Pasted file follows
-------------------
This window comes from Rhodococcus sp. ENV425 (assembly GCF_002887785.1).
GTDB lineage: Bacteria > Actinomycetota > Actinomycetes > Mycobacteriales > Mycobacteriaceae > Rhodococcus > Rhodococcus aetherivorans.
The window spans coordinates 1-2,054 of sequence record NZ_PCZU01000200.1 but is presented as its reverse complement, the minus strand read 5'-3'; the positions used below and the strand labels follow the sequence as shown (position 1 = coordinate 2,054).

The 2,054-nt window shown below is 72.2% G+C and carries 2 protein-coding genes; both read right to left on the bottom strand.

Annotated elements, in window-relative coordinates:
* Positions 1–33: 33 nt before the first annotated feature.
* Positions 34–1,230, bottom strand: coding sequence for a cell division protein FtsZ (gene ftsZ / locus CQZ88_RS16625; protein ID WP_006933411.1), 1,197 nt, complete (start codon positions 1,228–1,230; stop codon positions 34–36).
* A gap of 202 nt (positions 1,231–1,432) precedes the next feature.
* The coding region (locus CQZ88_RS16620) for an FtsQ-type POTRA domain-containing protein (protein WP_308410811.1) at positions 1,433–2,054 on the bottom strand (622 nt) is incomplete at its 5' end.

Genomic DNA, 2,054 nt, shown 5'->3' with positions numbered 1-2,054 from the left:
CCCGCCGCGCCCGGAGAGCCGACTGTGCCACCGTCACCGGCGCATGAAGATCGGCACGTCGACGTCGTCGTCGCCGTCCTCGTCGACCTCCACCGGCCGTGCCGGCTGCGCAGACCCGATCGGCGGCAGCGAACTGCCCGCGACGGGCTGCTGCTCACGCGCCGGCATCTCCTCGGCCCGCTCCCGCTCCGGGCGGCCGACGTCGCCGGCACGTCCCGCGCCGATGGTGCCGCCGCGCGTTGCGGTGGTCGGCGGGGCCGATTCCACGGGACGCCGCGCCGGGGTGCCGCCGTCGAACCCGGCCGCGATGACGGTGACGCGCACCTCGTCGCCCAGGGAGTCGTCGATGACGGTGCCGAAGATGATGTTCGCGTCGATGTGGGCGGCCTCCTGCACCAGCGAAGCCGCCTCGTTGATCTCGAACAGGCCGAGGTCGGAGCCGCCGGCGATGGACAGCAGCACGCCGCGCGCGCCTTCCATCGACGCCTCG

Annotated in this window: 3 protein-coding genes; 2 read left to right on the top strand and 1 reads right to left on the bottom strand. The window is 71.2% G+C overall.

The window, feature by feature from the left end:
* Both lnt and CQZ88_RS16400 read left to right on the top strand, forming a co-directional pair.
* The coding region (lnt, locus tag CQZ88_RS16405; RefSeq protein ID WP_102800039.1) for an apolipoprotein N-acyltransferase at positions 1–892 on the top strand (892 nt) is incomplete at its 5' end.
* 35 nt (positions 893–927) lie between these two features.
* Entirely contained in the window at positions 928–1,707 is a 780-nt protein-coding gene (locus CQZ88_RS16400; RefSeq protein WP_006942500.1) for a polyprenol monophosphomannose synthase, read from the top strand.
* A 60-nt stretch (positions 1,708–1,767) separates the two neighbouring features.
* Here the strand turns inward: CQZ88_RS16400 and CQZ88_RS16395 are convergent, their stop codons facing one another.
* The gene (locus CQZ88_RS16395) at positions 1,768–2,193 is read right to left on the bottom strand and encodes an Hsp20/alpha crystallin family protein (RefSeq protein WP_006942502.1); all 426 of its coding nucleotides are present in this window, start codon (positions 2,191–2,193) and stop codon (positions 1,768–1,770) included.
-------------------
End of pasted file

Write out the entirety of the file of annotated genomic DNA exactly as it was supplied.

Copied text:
This window comes from Rhodococcus sp. ENV425 (assembly GCF_002887785.1).
GTDB lineage: Bacteria > Actinomycetota > Actinomycetes > Mycobacteriales > Mycobacteriaceae > Rhodococcus > Rhodococcus aetherivorans.
The window spans coordinates 1-2,054 of sequence record NZ_PCZU01000200.1 but is presented as its reverse complement, the minus strand read 5'-3'; the positions used below and the strand labels follow the sequence as shown (position 1 = coordinate 2,054).

The 2,054-nt window shown below is 72.2% G+C and carries 2 protein-coding genes; both read right to left on the bottom strand.

Annotated elements, in window-relative coordinates:
* Positions 1–33: 33 nt before the first annotated feature.
* Positions 34–1,230, bottom strand: coding sequence for a cell division protein FtsZ (gene ftsZ / locus CQZ88_RS16625; protein ID WP_006933411.1), 1,197 nt, complete (start codon positions 1,228–1,230; stop codon positions 34–36).
* A gap of 202 nt (positions 1,231–1,432) precedes the next feature.
* The coding region (locus CQZ88_RS16620) for an FtsQ-type POTRA domain-containing protein (protein WP_308410811.1) at positions 1,433–2,054 on the bottom strand (622 nt) is incomplete at its 5' end.

Genomic DNA, 2,054 nt, shown 5'->3' with positions numbered 1-2,054 from the left:
CCCGCCGCGCCCGGAGAGCCGACTGTGCCACCGTCACCGGCGCATGAAGATCGGCACGTCGACGTCGTCGTCGCCGTCCTCGTCGACCTCCACCGGCCGTGCCGGCTGCGCAGACCCGATCGGCGGCAGCGAACTGCCCGCGACGGGCTGCTGCTCACGCGCCGGCATCTCCTCGGCCCGCTCCCGCTCCGGGCGGCCGACGTCGCCGGCACGTCCCGCGCCGATGGTGCCGCCGCGCGTTGCGGTGGTCGGCGGGGCCGATTCCACGGGACGCCGCGCCGGGGTGCCGCCGTCGAACCCGGCCGCGATGACGGTGACGCGCACCTCGTCGCCCAGGGAGTCGTCGATGACGGTGCCGAAGATGATGTTCGCGTCGATGTGGGCGGCCTCCTGCACCAGCGAAGCCGCCTCGTTGATCTCGAACAGGCCGAGGTCGGAGCCGCCGGCGATGGACAGCAGCACGCCGCGCGCGCCTTCCATCGACGCCTCG

Annotated in this window: 3 protein-coding genes; 2 read left to right on the top strand and 1 reads right to left on the bottom strand. The window is 71.2% G+C overall.

The window, feature by feature from the left end:
* Both lnt and CQZ88_RS16400 read left to right on the top strand, forming a co-directional pair.
* The coding region (lnt, locus tag CQZ88_RS16405; RefSeq protein ID WP_102800039.1) for an apolipoprotein N-acyltransferase at positions 1–892 on the top strand (892 nt) is incomplete at its 5' end.
* 35 nt (positions 893–927) lie between these two features.
* Entirely contained in the window at positions 928–1,707 is a 780-nt protein-coding gene (locus CQZ88_RS16400; RefSeq protein WP_006942500.1) for a polyprenol monophosphomannose synthase, read from the top strand.
* A 60-nt stretch (positions 1,708–1,767) separates the two neighbouring features.
* Here the strand turns inward: CQZ88_RS16400 and CQZ88_RS16395 are convergent, their stop codons facing one another.
* The gene (locus CQZ88_RS16395) at positions 1,768–2,193 is read right to left on the bottom strand and encodes an Hsp20/alpha crystallin family protein (RefSeq protein WP_006942502.1); all 426 of its coding nucleotides are present in this window, start codon (positions 2,191–2,193) and stop codon (positions 1,768–1,770) included.